South Padre: April 2017

South Padre: April 2017
Bryan Hash became a member of the 30-inch Club with this 30-1/4 beauty.

When I think of April, I think of change. With the mild winter, and everything changing so fast, spring-like weather in February and all, I am wary of trying to predict what the fishing patterns might be in a few days let alone a few weeks. Believe it or not we have actually been able to target redfish under birds on several occasions already.

One thing I am 100% sure of though, April can be the absolute best month of the year for heavyweight trout. Still winter-fat and now filling with developing eggs, if you rate trout by weight more than length, April should be your favorite month.

The possibility of heavy fish aside, April is not my favorite fishing month. When I was a kid I loved kites and you need lots of wind for kites. In my neighborhood, April was the best kite-flying month. That might tell you why it is not my favorite month to fish. Too many days we find ourselves taking what we can get and not fishing where we need to be.

Enough doom and gloom. What can we do to deal with the wind? First you need to concentrate on leeward AND windward shorelines. Windward at daybreak and then leeward when the wind comes up. Next you need to look for baitfish and be observant of wind-generated currents along shorelines and spoils. Third, even if early starts are not your favorite, you need to headed out at first safe light to beat the wind. Finally, consider using paddletail soft baits for the tail vibration that attracts fish in poor clarity conditions. K-Wigglers’ new Willow Tail Shad is a good one. Ditto noisy, high-pitched topwaters.

Lately, redfish have been available along the sand-grass transition on the Eastside. We have also found them loafing in Westside potholes. A striking pattern in finding them has been mud trails left behind as they scatter when spooked. Many have had tiny shrimp in their stomachs. It goes to show you how mild our winter was. A more consistent topwater bite has developed but plastics are still the steadiest producers.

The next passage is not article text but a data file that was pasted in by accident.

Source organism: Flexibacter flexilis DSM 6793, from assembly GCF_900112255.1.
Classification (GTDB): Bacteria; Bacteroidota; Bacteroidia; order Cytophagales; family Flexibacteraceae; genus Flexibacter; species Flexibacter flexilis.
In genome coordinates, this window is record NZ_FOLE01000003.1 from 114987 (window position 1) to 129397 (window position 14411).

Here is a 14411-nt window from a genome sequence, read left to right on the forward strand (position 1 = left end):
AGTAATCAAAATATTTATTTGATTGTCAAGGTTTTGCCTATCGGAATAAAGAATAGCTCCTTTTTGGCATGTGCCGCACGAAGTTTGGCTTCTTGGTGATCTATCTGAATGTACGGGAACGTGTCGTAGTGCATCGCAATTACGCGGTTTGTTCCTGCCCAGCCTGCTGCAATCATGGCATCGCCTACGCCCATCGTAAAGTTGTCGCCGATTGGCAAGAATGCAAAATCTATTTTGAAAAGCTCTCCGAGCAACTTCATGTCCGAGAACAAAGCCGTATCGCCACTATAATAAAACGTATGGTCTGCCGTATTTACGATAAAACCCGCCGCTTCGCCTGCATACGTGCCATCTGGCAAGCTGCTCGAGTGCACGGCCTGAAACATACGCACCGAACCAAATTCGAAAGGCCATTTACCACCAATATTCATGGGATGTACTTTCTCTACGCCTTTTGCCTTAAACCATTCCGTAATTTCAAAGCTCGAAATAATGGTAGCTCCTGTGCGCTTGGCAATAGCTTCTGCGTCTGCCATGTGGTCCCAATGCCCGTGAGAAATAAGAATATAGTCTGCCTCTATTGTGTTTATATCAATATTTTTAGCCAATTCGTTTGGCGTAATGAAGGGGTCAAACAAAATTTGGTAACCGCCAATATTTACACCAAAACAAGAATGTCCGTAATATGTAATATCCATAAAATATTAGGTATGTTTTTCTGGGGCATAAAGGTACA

With minimal boat traffic in the shallow back bays, redfish can be found calmly prowling the shorelines recently inundated by higher tides. Nervous or scattering baitfish have been good clues. Beginning in April we will see increased bird activity in the evenings. Keen-eyed gulls hover above pods and schools of reds as they feed, rarely missing a shrimp that breaks the surface. Small topwaters really come into their own when this develops.

Trophy trout season is certainly not over; however, the winter part of it was a bit disappointing. The numbers of seven and eight-pounders were far fewer than years past. Our best fish this year were a little over seven. Larger fish have shown sporadically on the flats but never consistently. Colder, low tide days were best, but as soon as the weather warmed they scattered to the point of not being targetable. I have no reason to doubt they are still here, we just needed more cold weather to concentrate them.

Trout spawning kicks off in earnest during April and peaks around new and full moon phases with the stronger tides. For clients willing to put in overtime, the adventures will begin at dawn and end at dusk to better our chances. Spawning females feed aggressively and topwater baits work well. If you find them only willing to blow up on larger plugs, never overlook smaller offerings such as the Zara Puppy, especially in calm conditions. You can bet I will be throwing that new K-Wiggler Willow Tail hoping for that thump, hookset and head-shaking that follows.

With the early warmup, some anglers have already shed their Simms waders. This typically does not happen until the second or third week of April, but as I have been saying, everything seems to be advanced about three to four weeks this spring. As we enter the spring and summer seasons, our fishing apparel changes. I suggest a visit to Fishing Tackle Unlimited and check out their Simms and AFTCO collections. I must say that being comfortable all day on the water makes you fish longer and harder.

Lastly, I'm excited because Fishing Tackle Unlimited’s new rod will finally be available this month. If your preferences run like mine, a fast and sensitive tip section that blends into a high backbone to muscle strong fish, I believe you will like this one. And a bonus feature, the new FTU rod is made in the USA.

I trust your April fishing quests will all be successful and filled with great adventure.